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How Does Light Affect Yeast

Published on Sep 12, 2023


Yeast is a common fungus that we rely on to bake fluffy bread. Since it’s so sensitive to light, it’s often placed in a dark place so that the light does not break apart the cell membranes and destroy them. Different colors of light destroy the cells at different rates, so this experiment will help you find out the best conditions to store and package yeast.

Research Questions

• What color light does the most amount of damage to yeast? What color does the least?

• Where should a baker store their yeast?

How Does Light Affect Yeast


1. 5 packets of baker’s yeast

2. 4 Petri dishes

3. 5 bowls

4. 3 cardboard boxes

5. White light bulb

6. Blue light bulb

7. Red light bulb

8. Warm water

9. Journal

10. Stopwatch

11. Camera


1. Screw in each light bulb into different rooms, and make sure that each room will remain undisturbed for the length of the experiment (about 24 hours). Also make sure that no other light can enter the room besides the light emitted from the light bulb.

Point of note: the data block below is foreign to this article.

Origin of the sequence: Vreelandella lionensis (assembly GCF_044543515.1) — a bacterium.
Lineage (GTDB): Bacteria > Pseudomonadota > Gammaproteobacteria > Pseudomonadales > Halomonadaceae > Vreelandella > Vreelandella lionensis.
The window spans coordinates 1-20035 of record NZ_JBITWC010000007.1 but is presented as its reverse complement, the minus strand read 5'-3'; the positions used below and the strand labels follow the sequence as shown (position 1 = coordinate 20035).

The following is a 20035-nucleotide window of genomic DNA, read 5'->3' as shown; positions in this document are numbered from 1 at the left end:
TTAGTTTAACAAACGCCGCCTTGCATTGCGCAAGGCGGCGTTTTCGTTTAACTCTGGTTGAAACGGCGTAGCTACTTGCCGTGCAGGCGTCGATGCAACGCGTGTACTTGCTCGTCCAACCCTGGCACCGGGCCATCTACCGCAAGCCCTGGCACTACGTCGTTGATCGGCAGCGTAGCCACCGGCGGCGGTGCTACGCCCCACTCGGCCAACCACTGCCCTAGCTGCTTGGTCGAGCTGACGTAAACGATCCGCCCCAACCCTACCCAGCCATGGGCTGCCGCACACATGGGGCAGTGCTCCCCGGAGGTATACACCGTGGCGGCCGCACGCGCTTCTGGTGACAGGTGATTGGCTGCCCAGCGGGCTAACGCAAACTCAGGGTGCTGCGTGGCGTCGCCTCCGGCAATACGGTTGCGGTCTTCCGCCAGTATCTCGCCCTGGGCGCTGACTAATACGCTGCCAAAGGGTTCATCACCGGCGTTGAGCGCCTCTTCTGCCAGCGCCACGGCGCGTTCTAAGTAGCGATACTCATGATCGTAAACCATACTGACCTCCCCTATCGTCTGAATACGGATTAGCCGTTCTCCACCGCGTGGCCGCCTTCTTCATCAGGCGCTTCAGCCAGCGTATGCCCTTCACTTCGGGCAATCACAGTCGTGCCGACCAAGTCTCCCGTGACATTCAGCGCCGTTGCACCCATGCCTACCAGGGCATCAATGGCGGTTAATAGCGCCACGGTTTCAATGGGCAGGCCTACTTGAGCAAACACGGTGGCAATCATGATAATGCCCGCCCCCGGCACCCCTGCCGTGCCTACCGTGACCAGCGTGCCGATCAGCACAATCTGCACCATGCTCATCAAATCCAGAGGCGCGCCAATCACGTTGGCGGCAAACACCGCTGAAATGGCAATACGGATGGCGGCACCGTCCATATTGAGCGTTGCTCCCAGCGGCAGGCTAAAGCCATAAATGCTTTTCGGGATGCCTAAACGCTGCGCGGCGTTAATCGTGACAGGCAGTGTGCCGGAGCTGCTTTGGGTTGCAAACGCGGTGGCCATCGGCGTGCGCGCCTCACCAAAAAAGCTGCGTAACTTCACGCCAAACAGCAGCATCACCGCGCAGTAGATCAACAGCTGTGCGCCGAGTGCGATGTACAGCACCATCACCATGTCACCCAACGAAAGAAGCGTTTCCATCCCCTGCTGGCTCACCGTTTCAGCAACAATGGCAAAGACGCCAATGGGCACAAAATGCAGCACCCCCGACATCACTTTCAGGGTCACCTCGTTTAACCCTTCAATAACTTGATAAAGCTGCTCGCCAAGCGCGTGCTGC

2. Take a Petri dish and packet of yeast into the first closet, and turn on the light. Tear open the packet and pour the dry yeast into the Petri dish. Place it as close to the light as possible.

3. Repeat Step 2 for the other two closets.

4 . Place one packet of yeast in the dark cupboard.

5. Take one packet of yeast and a Petri dish outside. Pour the packet into the dish and leave in bright sunlight, and make sure no water can get in.

6. Leave the samples alone in their environments for 24 hours.

7. Place a cup of warm water into each of the five bowls, labeled with the type of light they received.

8. Retrieve a sample of yeast and quickly stir them into its corresponding bowl of warm water.

9. Time how long it takes the water and yeast mixture takes to bubble. For undamaged yeast, it should take about 10 minutes. Take a picture of the bowl at 10 minutes, 15, and 20 minutes.

10. Repeat step 9 for all of the yeast samples.

11. Analyz e this data. Which sample took the longest to bubble? Did any not bubble at all? Which sample bubbled in the shortest amount of time? What sample bubbled the most or least? Did the color seem to make a difference or was the exposure to light of any kind the biggest factor?


• Wearing, Judy. Bacteria: Staph, Strep, Clostrium and other Bacteria. Crabtree Publishing Company, 2010

• Parker, Steven. Cocci, Spirilla & Other Bacteria. Compass Point, 2009